University of Michigan evolutionary biologist Jianzhi “George” Zhang argues that the development of the ability to see colors in our primate ancestors led to the loss of the ability to respond to sexual pheromones.
Zhang believes that a significant gene duplication made the difference and that it happened sometime between 23 million years ago and the split of the New World and Old World primates about 35 million years ago. An ancestor of the Old World primates (humans, chimps, gorillas, orangutans, gibbons, baboons and guerezas) developed a second copy of the red/green color-vision gene, which resides on the X chromosome. Female New World monkeys have full color vision because females have two X chromosomes that harbor both red and green color vision genes. But males only have one X chromosome, so New World males have only one copy of either the red or green gene, and that leaves them color-blind. After the red/green gene duplication in the Old World family however, even the males got color vision too.
Once humans could see in color the visual inspection of a potential mate yielded far more useful information and at a greater distance than was the case with scents. As a result of natural selection color-seeing primates came to have neuronal wiring that caused them to place much more importantce on appearance in mate choice. In Zhang's view it is therefore not coincidental that around the time human males developed the ability to see color humans also lost the ability to respond to pheromones:
To test their idea, Zhang’s team zeroed in on a human gene called TRP2, which makes an ion channel that is unique to the pheromone signaling pathway. They found that in humans and Old World primates, this gene suffered a mutation just over 23 million years ago that rendered it dysfunctional. But because we could use color vision for mating, it didn’t hurt us. In turn, the pheromone receptor genes that rely on this ion channel fell into disuse, and in a random fashion, mutated to a dysfunctional state because they haven’t experienced any pressure from natural selection. Zhang calls this process “evolutionary deterioration.”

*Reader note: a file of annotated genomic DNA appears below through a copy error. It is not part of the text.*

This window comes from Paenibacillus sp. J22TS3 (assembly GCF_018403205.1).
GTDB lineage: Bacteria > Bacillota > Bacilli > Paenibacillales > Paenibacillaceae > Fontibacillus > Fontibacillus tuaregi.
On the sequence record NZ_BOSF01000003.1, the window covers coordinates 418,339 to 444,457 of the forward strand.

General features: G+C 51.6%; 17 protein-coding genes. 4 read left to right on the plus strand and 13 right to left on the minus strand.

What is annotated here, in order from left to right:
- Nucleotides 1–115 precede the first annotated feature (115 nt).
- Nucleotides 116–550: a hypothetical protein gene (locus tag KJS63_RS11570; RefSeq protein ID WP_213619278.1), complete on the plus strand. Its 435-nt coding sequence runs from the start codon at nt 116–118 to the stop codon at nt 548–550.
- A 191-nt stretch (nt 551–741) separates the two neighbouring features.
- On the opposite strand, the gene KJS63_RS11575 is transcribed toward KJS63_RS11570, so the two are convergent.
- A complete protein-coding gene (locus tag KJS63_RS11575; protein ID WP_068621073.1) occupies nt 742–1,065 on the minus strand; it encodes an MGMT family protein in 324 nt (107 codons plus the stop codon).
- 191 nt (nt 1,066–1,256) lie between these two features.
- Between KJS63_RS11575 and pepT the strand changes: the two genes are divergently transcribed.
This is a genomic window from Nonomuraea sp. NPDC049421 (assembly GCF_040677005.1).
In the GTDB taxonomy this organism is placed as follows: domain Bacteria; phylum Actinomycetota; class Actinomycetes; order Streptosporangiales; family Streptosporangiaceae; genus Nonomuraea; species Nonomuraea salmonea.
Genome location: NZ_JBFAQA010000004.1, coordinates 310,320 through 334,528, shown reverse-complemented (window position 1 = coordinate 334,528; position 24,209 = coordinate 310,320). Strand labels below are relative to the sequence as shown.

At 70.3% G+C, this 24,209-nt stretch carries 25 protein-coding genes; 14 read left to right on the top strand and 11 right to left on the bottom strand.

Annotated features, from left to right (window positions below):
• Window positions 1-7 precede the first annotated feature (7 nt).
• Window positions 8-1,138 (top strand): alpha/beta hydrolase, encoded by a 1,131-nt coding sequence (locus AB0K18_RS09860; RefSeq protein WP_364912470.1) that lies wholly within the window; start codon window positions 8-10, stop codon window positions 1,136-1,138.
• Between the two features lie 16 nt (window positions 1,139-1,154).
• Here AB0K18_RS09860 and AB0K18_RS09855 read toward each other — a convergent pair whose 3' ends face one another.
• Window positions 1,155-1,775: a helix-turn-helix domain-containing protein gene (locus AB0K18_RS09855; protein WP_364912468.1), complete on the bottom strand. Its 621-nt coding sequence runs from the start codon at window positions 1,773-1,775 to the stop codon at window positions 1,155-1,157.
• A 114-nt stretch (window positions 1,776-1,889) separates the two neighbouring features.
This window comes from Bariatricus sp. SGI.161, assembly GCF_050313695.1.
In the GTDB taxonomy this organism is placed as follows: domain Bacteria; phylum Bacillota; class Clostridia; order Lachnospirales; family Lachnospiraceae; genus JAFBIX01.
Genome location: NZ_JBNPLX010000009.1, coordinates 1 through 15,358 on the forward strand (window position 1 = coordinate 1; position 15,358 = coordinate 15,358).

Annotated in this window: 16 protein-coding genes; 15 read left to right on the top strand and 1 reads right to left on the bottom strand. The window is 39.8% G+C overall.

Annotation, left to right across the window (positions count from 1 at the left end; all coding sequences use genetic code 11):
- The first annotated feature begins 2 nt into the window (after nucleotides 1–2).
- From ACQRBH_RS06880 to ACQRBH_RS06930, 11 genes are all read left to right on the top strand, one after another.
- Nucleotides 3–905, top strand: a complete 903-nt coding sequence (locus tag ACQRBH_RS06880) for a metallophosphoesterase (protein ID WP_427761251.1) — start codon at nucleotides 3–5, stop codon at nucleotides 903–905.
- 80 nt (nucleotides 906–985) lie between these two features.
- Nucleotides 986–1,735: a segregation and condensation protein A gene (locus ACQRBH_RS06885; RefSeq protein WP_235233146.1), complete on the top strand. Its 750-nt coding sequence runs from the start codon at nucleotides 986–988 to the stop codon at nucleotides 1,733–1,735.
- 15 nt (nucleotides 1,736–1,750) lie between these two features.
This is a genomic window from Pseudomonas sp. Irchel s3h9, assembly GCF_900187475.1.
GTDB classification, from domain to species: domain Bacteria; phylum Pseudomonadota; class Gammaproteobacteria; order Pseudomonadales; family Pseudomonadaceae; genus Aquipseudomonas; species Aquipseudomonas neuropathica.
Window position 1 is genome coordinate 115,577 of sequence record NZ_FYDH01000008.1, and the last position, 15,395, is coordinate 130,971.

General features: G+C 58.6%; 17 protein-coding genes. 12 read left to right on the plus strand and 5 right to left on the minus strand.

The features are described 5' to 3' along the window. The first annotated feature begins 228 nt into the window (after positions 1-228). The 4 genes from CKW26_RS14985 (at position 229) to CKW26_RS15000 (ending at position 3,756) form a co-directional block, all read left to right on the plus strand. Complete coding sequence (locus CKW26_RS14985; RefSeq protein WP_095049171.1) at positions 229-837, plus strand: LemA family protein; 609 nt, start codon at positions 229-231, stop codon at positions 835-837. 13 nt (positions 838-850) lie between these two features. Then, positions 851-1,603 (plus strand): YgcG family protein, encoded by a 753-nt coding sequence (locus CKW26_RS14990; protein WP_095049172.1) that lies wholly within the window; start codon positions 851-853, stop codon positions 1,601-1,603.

The FuturePundit blog focuses on the future. This report is about events that took place tens of millions of years ago in our our evolutionary past. So how does this discovery about the history of human sexual evolution figure into the human future? In a couple of ways:
Many changes that happened in our evolutionary past will not be lost to us forever once it becomes possible to do genetic engineering to ourselves and our progeny. If we want to recover lost functionality or behavioral tendencies it will eventually become possible to do so. I would go so far as to predict that there will eventually be cultish groups who will pursue biological nostalgia fads to make themselves more authentic and less modern by giving themselves features associated with our pre-human ancestors. These faddists of the future will use biological technology to take the back-to-nature movement to a whole 'nuther level.
|Share |||Randall Parker, 2003 June 25 01:04 AM Biological Mind|